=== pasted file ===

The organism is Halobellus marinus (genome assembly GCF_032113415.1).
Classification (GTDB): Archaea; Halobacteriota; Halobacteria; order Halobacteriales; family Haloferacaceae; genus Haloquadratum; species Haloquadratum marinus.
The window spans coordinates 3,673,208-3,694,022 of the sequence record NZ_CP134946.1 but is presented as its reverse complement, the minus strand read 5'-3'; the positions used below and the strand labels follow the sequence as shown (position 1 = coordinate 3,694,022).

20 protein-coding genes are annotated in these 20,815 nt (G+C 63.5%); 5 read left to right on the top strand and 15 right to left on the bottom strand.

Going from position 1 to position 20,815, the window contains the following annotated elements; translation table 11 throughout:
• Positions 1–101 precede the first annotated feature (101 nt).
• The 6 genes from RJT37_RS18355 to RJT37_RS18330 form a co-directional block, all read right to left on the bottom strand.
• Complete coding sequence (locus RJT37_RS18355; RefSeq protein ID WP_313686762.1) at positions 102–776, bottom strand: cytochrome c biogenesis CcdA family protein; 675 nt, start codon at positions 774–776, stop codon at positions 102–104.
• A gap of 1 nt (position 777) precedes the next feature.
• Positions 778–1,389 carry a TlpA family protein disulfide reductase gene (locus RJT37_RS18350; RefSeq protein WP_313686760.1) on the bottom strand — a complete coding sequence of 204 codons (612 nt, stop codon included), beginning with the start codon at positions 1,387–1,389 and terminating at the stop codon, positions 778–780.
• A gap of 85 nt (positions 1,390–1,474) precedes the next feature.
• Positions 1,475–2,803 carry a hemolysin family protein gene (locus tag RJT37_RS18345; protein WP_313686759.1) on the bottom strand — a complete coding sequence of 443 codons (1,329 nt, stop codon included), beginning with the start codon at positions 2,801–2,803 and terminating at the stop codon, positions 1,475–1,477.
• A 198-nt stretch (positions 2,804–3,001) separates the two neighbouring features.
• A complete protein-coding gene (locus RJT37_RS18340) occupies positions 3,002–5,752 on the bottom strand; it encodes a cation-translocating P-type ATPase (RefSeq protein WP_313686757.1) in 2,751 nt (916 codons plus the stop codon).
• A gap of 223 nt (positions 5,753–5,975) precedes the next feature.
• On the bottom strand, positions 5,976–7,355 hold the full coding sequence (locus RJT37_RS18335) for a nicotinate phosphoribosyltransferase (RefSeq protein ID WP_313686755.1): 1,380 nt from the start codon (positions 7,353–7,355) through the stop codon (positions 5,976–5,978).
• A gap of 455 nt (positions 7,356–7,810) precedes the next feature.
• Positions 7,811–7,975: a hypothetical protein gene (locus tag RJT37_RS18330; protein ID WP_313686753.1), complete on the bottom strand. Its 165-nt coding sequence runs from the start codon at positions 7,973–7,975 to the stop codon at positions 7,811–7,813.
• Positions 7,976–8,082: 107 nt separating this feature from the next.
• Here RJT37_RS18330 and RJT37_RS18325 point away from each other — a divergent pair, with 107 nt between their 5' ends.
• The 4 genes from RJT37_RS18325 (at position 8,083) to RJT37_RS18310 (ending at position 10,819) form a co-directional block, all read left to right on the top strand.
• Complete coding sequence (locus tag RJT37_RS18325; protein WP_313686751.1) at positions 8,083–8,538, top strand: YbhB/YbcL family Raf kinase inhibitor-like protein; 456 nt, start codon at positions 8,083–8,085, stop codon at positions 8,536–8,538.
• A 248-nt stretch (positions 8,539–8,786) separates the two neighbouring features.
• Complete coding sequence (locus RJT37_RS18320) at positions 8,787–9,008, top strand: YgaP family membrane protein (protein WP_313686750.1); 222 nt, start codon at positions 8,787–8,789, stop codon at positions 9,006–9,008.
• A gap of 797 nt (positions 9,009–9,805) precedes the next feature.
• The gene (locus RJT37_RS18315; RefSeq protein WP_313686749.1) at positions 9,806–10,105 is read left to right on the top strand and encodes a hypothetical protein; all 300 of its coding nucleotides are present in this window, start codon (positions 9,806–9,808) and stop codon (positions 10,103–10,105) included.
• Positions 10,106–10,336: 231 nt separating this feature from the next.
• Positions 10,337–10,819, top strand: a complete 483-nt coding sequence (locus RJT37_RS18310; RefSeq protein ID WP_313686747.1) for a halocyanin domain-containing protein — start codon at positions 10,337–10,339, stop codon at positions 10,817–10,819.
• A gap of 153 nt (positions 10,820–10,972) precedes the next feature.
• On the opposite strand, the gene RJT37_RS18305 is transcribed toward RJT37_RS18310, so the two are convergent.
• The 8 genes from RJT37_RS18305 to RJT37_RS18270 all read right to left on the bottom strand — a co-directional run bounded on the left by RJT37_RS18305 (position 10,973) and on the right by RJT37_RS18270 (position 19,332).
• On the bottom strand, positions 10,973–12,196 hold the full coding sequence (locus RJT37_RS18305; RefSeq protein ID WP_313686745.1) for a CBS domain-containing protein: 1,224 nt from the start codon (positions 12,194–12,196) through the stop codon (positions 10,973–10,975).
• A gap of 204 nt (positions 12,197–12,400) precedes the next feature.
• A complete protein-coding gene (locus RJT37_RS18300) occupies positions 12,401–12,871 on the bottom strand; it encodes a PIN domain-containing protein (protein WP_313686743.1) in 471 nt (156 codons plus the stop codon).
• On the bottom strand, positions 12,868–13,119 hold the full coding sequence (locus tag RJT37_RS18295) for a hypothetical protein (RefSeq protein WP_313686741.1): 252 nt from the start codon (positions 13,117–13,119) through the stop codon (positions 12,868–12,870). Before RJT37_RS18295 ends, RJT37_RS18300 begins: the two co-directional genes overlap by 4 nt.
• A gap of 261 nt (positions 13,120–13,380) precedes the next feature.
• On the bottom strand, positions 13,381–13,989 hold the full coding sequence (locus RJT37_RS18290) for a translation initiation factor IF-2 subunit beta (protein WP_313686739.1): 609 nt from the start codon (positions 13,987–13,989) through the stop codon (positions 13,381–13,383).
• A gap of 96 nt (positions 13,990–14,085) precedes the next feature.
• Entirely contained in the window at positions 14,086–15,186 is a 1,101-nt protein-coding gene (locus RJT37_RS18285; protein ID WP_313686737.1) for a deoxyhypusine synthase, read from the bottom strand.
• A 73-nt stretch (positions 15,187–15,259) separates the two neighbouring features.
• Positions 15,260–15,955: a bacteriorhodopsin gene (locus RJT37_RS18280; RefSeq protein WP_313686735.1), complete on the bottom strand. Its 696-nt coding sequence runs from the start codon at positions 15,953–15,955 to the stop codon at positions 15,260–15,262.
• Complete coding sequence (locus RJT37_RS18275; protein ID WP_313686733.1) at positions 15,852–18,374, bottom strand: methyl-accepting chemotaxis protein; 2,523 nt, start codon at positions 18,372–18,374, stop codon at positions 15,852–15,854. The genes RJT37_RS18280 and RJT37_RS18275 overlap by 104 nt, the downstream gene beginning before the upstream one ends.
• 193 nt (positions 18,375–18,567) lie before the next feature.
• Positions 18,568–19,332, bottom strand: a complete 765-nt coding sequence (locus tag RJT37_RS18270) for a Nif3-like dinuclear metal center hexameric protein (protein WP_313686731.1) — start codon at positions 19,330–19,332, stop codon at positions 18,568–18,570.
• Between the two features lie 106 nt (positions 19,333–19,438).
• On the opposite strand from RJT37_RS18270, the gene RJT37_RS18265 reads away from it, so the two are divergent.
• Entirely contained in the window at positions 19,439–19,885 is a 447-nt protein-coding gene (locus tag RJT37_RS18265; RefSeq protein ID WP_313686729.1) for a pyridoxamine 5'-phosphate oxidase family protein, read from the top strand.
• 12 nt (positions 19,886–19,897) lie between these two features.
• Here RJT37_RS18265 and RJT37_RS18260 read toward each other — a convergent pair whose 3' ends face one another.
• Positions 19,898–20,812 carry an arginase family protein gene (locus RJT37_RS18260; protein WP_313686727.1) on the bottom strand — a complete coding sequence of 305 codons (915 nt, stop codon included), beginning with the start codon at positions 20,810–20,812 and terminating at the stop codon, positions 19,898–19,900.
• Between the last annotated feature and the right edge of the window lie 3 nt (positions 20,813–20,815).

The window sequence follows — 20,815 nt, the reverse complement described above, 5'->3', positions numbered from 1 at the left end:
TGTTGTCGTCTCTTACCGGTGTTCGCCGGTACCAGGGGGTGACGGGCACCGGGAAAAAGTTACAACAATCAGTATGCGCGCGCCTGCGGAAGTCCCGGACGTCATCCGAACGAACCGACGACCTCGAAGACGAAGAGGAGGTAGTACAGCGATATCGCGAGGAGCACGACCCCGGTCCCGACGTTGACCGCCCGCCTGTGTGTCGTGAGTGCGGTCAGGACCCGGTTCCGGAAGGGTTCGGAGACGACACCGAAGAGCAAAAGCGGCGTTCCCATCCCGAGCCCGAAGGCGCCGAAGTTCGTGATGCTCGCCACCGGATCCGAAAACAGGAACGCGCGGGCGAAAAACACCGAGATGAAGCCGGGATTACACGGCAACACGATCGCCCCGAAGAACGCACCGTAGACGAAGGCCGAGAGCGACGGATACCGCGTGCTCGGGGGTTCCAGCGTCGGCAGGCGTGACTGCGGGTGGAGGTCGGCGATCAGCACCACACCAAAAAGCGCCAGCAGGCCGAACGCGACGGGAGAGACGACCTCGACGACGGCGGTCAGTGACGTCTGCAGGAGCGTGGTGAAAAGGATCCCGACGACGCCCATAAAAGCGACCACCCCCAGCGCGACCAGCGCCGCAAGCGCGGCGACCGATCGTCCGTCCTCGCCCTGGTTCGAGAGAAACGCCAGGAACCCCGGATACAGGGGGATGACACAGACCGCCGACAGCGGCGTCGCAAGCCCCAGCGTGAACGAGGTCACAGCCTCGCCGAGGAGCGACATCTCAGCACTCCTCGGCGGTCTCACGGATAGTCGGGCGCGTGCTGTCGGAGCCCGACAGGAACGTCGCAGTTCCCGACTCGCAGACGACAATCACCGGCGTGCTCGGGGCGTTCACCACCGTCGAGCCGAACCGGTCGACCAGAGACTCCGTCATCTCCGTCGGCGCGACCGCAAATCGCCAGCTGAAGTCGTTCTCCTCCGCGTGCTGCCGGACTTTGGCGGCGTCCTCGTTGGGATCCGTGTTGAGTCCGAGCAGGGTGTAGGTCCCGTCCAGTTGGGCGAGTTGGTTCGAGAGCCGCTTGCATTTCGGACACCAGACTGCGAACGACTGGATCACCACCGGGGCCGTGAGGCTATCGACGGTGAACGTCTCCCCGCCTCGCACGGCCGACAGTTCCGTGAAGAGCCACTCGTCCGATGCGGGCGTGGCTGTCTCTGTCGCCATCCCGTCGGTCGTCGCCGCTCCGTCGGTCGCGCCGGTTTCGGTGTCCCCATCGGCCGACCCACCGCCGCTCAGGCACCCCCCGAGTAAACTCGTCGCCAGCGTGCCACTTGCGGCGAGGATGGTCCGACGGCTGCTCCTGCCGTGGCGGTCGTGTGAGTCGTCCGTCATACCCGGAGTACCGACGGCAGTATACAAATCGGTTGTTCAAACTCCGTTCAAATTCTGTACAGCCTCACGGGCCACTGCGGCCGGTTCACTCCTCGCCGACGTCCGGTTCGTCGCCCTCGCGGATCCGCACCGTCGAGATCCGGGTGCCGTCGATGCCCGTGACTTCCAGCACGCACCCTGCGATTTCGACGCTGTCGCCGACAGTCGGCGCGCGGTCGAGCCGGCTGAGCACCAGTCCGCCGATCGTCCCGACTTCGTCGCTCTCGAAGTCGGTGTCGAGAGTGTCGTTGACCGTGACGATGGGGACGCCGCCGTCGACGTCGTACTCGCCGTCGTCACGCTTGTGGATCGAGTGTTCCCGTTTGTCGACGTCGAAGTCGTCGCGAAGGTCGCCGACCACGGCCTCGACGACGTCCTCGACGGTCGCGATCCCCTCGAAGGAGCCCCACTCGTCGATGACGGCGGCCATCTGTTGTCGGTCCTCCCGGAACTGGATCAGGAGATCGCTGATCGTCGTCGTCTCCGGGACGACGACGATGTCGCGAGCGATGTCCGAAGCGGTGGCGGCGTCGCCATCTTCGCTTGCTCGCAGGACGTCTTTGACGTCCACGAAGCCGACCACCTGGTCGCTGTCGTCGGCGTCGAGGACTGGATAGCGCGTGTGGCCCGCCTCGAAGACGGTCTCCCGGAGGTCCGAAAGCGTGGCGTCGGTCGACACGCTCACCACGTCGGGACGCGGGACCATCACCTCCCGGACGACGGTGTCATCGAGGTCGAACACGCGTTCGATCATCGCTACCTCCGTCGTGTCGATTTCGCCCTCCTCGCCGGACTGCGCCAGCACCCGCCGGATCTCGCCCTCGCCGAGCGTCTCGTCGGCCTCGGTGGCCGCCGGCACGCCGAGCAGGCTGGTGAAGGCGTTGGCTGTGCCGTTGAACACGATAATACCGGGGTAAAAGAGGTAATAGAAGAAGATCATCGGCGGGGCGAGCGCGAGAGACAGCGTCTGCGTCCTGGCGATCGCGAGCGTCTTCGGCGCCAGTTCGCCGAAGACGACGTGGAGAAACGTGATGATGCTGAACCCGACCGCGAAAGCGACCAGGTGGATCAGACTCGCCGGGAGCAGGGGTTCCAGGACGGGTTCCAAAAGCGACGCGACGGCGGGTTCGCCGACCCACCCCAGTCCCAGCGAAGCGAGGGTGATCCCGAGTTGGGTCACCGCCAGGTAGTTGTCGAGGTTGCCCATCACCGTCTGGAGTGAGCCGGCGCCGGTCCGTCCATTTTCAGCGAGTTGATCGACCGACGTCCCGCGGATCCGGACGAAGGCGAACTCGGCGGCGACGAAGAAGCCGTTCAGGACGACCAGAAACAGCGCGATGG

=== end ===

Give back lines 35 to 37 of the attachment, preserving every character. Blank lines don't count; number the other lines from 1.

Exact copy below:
• On the bottom strand, positions 12,868–13,119 hold the full coding sequence (locus tag RJT37_RS18295) for a hypothetical protein (RefSeq protein WP_313686741.1): 252 nt from the start codon (positions 13,117–13,119) through the stop codon (positions 12,868–12,870). Before RJT37_RS18295 ends, RJT37_RS18300 begins: the two co-directional genes overlap by 4 nt.
• A gap of 261 nt (positions 13,120–13,380) precedes the next feature.
• On the bottom strand, positions 13,381–13,989 hold the full coding sequence (locus RJT37_RS18290) for a translation initiation factor IF-2 subunit beta (protein WP_313686739.1): 609 nt from the start codon (positions 13,987–13,989) through the stop codon (positions 13,381–13,383).